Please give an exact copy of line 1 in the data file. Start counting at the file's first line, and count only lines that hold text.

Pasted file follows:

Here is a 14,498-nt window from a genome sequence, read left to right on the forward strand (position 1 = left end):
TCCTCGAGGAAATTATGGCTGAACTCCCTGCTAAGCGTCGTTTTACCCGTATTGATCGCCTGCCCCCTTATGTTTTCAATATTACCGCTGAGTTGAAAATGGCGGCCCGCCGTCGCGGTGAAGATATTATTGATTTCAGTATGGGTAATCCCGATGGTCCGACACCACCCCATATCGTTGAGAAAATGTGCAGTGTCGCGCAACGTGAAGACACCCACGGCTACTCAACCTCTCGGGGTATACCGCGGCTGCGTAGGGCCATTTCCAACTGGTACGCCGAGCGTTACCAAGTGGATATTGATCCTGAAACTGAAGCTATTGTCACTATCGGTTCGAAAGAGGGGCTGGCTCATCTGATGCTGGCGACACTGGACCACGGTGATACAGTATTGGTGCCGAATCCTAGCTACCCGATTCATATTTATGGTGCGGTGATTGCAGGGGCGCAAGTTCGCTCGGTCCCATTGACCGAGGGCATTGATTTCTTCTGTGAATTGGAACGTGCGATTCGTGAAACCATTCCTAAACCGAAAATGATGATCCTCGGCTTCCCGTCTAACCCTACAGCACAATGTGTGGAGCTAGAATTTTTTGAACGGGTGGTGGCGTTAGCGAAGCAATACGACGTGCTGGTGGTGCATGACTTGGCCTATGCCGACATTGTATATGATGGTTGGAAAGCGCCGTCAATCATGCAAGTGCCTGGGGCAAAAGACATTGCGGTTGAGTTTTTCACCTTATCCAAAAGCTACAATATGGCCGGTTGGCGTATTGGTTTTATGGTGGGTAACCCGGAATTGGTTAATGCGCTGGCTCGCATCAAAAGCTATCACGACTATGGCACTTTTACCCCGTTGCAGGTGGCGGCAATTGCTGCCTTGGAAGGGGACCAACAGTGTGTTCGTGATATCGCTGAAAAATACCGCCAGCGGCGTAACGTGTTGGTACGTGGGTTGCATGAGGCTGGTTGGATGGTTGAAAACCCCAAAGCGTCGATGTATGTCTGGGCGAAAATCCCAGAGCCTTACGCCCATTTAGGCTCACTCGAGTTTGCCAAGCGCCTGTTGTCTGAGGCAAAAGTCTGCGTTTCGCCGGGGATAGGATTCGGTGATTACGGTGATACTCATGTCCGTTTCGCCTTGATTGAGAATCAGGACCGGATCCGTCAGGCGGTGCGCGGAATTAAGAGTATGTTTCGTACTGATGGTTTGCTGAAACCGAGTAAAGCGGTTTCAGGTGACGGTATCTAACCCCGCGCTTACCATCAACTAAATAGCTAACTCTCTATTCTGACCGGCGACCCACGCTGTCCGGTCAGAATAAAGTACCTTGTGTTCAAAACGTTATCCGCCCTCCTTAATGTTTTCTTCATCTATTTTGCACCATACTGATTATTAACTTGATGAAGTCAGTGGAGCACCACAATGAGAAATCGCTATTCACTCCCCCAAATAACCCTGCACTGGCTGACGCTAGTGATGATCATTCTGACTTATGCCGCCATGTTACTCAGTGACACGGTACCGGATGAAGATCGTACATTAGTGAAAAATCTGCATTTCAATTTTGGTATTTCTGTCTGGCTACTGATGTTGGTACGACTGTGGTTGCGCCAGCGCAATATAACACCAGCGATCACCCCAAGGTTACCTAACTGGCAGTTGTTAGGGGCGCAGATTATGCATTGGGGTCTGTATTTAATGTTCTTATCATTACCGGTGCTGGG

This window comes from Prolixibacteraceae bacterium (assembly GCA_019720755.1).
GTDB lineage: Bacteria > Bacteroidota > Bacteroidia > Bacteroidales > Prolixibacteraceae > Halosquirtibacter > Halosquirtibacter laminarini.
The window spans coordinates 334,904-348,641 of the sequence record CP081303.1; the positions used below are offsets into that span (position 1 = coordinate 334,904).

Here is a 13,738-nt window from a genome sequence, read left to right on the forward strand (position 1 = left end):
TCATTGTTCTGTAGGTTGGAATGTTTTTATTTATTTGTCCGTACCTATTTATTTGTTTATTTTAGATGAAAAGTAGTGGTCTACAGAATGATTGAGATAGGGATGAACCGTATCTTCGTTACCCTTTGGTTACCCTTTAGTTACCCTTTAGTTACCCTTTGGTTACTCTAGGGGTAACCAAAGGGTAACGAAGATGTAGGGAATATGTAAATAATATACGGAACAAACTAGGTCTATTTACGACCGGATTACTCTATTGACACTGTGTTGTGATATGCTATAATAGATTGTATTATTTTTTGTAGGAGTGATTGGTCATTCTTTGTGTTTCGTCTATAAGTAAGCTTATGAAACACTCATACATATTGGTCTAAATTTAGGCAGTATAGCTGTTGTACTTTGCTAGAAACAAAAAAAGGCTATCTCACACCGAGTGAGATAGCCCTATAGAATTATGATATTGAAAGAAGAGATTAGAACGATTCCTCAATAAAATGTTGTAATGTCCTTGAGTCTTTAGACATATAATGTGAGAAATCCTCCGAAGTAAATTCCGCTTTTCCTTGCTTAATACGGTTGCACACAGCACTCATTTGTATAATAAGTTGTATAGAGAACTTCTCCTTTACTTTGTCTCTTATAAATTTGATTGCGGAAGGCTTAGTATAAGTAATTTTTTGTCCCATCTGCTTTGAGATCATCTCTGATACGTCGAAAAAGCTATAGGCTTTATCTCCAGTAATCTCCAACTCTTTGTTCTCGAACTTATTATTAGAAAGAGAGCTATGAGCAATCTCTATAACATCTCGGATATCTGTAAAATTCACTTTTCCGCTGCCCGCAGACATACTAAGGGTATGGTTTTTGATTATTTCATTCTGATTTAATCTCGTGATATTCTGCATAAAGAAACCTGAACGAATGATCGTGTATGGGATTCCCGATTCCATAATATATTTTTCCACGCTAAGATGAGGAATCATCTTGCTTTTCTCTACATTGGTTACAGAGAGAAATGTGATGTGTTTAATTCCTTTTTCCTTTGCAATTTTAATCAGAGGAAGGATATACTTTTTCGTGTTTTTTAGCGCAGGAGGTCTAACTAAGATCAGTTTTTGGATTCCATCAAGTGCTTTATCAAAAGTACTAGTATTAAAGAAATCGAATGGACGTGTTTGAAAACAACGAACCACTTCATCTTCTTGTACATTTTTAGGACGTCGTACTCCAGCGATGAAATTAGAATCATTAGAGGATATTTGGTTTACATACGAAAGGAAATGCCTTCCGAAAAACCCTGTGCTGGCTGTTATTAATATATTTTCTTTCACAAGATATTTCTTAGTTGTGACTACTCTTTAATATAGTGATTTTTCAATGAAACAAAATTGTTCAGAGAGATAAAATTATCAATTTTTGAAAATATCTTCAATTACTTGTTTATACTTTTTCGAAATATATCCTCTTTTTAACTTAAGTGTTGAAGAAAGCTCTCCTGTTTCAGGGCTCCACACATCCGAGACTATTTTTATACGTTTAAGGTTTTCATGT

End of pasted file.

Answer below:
Here is a 14,498-nt window from a genome sequence, read left to right on the forward strand (position 1 = left end):